Did You Know?
The Southern Appalachians of Western North Carolina are home to some of the last remaining remnants of expansive wild and natural areas in the Southeast. This makes the thousands of miles of rivers, creeks, and streams residing within them some of the cleanest sources of water found anywhere in the world. Ten principle watersheds are found within our mountains that serve as a vital source of pure water for wildlife, plants, and millions of people both within Western North Carolina and hundreds of miles downstream. Our watersheds serve as the water sources for cities like Knoxville, Charleston, Savannah, and New Orleans to name a few. The New, Watauga, Nolichucky, French Broad, Little Tennessee, and Hiwassee River Systems all flow into the Mississippi River and then into the Gulf of Mexico. The Yadkin, Catawba, Savannah, and Broad River Systems all flow directly into the Atlantic. Regardless of where they end up: all of our streams and rivers within these watersheds are critically important for both wildlife and human health.
The Effects Of Trash In Rivers
Plastic pollution is generally broken down into two forms: macro plastics and micro plastics. Macro plastics are generally over 5mm in length and are easily seen with the naked eye. Micro plastics form as larger pieces break down within the environment into smaller pieces while still maintaining their original chemical composition. Macro plastics left in the environment form into micro plastics overtime due to breakdown caused by weathering, mechanical forces, and UV radiation from sunlight.
What makes plastics so deadly for aquatic organisms is how easily it is ingested, and both the immediate and prolonged effects afterwards. Microplastics in particular are very easily ingested by aquatic animals. Because of their small size (less than 5mm) aquatic animals can easily mistake pieces of plastic for potential sources of food. If a smaller fish is then eaten by a larger fish, then the larger fish eaten by an animal such as an otter or bald eagle: it then spreads the toxicity of these plastics throughout the entire food chain due to a process called biomagnification.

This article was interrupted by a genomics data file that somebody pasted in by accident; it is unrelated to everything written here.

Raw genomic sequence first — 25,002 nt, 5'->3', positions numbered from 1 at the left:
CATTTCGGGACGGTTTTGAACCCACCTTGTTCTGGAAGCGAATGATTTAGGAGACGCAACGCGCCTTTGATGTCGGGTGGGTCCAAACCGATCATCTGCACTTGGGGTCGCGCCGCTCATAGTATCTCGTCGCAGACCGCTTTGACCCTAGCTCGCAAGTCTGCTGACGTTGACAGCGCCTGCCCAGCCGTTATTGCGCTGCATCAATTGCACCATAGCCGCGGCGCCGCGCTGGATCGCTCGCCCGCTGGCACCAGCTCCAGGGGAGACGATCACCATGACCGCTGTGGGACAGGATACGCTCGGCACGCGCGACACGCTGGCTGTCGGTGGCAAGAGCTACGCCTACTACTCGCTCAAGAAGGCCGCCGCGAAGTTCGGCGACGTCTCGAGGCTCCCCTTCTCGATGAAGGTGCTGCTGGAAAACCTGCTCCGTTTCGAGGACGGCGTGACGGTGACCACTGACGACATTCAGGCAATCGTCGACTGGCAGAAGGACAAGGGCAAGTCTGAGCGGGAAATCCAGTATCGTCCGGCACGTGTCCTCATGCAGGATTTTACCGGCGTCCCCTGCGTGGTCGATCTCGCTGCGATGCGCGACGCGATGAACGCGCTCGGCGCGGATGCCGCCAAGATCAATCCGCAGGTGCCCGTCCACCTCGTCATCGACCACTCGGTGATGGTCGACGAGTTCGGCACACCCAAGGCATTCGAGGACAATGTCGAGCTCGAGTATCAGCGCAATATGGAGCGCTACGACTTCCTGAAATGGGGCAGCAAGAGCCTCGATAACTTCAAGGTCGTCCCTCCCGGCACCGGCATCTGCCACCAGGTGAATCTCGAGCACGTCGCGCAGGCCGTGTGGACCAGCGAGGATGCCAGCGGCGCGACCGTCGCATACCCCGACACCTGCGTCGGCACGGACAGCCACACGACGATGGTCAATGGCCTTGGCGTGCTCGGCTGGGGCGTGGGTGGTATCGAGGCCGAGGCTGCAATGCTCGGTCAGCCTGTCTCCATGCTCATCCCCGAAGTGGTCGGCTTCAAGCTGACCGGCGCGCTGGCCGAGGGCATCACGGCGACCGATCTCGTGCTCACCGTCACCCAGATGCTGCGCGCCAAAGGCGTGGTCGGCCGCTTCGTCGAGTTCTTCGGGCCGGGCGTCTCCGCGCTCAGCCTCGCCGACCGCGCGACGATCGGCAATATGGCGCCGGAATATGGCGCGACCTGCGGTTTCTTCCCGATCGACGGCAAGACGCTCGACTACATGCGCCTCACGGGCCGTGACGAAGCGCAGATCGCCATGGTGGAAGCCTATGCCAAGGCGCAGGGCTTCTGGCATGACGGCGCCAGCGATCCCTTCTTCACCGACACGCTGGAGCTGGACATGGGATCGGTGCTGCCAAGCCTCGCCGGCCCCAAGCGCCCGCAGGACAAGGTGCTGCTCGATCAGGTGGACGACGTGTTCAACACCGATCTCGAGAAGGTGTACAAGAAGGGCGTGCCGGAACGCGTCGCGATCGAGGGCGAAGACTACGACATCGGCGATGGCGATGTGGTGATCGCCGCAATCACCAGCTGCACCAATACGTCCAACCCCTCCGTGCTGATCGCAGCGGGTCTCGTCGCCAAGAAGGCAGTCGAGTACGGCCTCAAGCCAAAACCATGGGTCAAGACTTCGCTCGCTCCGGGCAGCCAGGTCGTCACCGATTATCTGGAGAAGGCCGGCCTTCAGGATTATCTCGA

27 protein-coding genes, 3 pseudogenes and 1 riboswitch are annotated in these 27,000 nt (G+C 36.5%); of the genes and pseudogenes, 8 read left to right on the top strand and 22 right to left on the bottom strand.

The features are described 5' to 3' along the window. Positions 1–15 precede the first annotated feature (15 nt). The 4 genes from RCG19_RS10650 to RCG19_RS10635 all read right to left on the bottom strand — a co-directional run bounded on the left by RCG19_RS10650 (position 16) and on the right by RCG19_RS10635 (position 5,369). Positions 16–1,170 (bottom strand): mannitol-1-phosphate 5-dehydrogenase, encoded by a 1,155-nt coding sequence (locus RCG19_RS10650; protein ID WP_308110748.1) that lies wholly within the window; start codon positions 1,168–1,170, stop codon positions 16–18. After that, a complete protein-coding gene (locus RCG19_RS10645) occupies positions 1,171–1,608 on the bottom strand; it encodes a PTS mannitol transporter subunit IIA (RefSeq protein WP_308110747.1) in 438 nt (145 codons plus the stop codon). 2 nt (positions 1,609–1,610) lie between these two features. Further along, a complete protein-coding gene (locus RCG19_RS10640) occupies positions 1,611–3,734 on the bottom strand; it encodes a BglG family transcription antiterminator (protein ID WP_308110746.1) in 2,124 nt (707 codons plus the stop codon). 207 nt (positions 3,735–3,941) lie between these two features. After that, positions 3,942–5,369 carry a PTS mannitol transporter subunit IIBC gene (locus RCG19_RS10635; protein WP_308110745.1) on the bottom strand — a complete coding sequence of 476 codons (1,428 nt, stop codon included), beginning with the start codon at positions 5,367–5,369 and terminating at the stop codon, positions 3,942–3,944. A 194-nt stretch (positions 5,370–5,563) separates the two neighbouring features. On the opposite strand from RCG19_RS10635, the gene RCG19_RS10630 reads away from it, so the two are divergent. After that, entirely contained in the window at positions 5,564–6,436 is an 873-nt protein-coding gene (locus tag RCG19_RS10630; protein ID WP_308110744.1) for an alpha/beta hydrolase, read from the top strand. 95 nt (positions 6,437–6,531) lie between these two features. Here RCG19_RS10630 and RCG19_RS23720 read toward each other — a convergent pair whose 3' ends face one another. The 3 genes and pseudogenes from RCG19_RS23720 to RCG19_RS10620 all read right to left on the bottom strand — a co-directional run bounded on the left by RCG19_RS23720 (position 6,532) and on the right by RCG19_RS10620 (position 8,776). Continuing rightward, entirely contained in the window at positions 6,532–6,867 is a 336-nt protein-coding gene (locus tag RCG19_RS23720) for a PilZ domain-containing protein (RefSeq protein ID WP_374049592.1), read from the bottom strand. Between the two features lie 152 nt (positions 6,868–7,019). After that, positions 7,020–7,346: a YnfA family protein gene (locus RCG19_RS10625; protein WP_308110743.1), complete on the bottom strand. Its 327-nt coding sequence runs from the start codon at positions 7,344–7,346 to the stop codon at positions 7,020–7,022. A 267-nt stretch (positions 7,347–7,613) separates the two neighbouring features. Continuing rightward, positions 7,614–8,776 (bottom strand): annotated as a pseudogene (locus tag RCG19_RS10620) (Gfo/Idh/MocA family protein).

Since plastics maintain their chemical configuration, they can transfer toxins into bodily systems of organisms which can lead to a myriad of different effects:
- Hormonal/ endocrine disruption (some studies have indicated that certain chemical compounds used to make plastic mimic reproductive hormones in aquatic organisms, particularly amphibians).
- Clogging of digestive systems.
- Increased toxin absorption in higher levels of the food chain.
- Complete inability of organisms to reproduce.
- Collapse of complex aquatic ecosystems.
What all of this also means, is that humans may also be potentially exposed to the same effects of plastic pollution at a greater degree than one might realize. We rely heavily on our watershed, being the source of freshwater for millions of people both in the mountains and miles downstream. Eating freshwater fish, or simply drinking water from heavily compromised river systems would potentially result in countless numbers of individuals intaking chemical compounds into their bodies. Some studies have linked chemical compounds found in plastic such as PVC and BPA to cancer and reproductive issues in humans.
SAARPC was founded with a dedication to educate those that live within our watershed to these threats to ecological and human health. Through data collection and public awareness, we hope that these issues can stem the tide of pollution so that our watersheds remain a pure source of clean water for both people and wildlife for generations to come.